In reviewing recent comic books, I’ve mentioned more than once that even when they’re not to my taste, that doesn’t mean they’re any worse than stuff I bought as a teen. There have always been mediocre books out there, and the original Freedom Fighters series is a case in point (cover by Ernie Chan, all rights remain with current holder).
When the Golden Age publisher Quality Comics went belly-up, DC bought up its characters. The Blackhawks would stay in print through the end of the Silver Age, Plastic Man got an unsuccessful 1960s revival, but the rest of the roster stayed inactive until 1973. In Justice League of America 107, Len Wein introduced us to Earth-X, the world the Quality characters inhabited. Except most of them were dead, WW II having dragged on for years, followed by a Nazi victory via mind-control technology. The Freedom Fighters were the last heroes (on the cover l-r it’s Phantom Lady, Uncle Sam, Human Bomb and the Ray with Doll Man in front and Black Condor overhead), but when a handful of JLA and Justice Society members accidentally arrived on Earth-X, they were able to smash the Nazi mind-control system. Earth was free!
And according to Freedom Fighters #1 (by Gerry Conway and Martin Pasko) that was pretty boring after thirty years of warfare. The FF packed up and made the jump to Earth-One where they hoped things were less peaceful. No sooner did they arrive than they ran into the Silver Ghost, a criminal out to take over Manhattan (he claimed his family were the ones who bought it from the Dutch) with strategic genius and a Midas touch (but to silver, not gold). After three of the team were silverized, the others had to serve the Ghost; he lost in the end, but not before the Freedom Fighters were labeled as super-villains —Hunted by the Law! Hated by the Underworld in the words of later covers.
The text page explained the team were a golden opportunity to introduce a fresh team and escape the long history most DC heroes had by this time. And certainly for DC having a super-hero hunted by the cops was unusual (common at Marvel, of course). Unfortunately, that was about it. The writers could have tackled the stress of years at war, their attitude toward the law after years as a resistance group (or free speech—would they support Nazis marching?), how Earth 1 and Earth X were different, the team’s self-acknowledged need for more action, but they didn’t. We got stock character set-ups instead: half the team’s in love with Phantom Lady, everyone argues a lot (not terribly novel by 1973) and Doll Man meets his wife’s exact double.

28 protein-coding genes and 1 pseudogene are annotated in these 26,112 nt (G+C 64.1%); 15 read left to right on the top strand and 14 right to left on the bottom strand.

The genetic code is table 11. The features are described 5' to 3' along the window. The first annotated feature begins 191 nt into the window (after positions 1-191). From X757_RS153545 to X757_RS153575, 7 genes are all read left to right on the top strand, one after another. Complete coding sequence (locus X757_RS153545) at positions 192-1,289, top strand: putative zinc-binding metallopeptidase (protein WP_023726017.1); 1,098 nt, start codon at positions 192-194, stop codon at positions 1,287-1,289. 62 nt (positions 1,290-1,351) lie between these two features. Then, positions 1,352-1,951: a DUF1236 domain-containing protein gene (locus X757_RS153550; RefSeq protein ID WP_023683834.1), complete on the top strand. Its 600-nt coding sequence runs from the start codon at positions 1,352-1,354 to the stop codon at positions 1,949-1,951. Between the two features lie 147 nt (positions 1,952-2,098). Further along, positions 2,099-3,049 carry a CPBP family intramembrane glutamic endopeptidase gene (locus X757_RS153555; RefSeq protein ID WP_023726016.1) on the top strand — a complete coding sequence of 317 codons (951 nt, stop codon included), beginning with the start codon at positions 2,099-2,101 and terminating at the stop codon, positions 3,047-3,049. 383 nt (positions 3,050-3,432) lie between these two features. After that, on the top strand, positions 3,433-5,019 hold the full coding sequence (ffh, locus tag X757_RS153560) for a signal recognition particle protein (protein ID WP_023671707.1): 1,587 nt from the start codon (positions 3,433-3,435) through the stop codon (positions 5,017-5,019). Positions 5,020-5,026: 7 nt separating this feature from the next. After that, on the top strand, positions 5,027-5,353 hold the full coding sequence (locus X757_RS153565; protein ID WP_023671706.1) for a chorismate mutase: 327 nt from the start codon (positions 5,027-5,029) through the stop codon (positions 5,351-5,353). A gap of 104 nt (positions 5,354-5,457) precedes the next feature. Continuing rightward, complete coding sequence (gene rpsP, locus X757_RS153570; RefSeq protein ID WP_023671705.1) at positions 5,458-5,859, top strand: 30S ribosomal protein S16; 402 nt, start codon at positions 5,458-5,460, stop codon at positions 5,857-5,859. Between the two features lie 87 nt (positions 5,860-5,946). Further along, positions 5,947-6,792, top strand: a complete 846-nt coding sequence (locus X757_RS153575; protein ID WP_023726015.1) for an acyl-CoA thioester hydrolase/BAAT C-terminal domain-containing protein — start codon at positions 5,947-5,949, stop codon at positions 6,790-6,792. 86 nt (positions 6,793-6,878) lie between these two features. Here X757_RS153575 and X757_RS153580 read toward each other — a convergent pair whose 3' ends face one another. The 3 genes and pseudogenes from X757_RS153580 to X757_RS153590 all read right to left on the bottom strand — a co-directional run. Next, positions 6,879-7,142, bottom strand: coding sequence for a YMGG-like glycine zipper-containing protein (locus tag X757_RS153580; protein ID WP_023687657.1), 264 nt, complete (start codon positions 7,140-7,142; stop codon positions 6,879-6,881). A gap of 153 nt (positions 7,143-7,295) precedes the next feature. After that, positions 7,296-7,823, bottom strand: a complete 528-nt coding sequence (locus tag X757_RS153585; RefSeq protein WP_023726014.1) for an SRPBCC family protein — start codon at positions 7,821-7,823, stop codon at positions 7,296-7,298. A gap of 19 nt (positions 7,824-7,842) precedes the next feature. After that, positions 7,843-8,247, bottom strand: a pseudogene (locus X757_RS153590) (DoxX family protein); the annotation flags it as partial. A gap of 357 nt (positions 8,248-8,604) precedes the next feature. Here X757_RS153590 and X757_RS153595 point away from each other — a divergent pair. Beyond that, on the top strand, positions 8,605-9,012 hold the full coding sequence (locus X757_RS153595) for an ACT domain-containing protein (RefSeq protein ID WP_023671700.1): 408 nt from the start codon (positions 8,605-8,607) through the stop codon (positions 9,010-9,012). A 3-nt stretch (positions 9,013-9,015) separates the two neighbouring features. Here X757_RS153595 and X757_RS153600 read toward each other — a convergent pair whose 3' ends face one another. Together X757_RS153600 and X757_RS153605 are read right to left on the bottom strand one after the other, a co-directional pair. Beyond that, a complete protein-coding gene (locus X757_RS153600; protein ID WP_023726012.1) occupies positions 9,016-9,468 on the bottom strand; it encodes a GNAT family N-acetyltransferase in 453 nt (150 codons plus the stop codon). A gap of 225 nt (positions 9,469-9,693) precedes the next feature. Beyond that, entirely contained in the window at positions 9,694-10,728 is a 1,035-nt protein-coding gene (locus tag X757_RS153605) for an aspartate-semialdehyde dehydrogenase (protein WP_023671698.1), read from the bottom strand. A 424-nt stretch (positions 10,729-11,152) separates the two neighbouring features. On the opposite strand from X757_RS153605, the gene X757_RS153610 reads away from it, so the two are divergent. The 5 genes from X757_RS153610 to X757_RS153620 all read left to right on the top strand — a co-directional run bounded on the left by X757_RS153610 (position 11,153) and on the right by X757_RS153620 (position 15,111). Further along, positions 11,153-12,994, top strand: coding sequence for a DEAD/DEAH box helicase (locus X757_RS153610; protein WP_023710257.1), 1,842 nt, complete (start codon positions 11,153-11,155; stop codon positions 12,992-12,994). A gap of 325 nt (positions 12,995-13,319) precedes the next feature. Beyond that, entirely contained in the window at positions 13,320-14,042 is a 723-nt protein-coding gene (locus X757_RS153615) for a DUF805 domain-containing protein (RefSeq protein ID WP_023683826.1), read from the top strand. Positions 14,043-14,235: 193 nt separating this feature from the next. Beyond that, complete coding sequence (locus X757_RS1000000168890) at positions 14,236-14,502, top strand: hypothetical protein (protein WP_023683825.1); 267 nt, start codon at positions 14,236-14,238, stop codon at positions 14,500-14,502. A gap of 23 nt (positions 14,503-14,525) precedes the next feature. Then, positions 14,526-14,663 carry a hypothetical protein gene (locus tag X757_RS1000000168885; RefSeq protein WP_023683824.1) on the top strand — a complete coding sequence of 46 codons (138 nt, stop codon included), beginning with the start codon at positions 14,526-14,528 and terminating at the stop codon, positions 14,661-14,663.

The plots were adequate to keep me reading as a teen, but even then I wouldn’t put them up against the original Swamp Thing or Steve Englehart’s Avengers run. And sometimes they were a mess. #11 has a trio of Native Americans suddenly get super-powers and go on a rampage; it turns out it’s the work of one of the team’s running adversaries, but it still feels very forced (and the villains are the Native American equivalent of the shiftless black bucks who sit around waiting for their welfare checks). #3 is even worse (cover by Dick Giordano, all rights to current holder)
The story (Pasko again) relies way too much coincidence (though I’ve seen worse). An unstable businessman suddenly snaps and kills his wife (whom Pasko implies always wanted him to do this), then walks into the middle of a Freedom Fighters/bank robbers fight. Then watching Qwaardians (evil beings from another universe) try to help the villains by giving them a weapon, which turns the businessman into Skragg, a ray-blasting killer who exists only to ray-blast things and kill, and kill, and kill again! Even by the low standards of my teenage years, this fell short.
But I’m not getting rid of my issues. They’re part of an era when comics meant so much to me, so even a mediocre one gets a certain amount of affection — way more than something current that was this forgettable.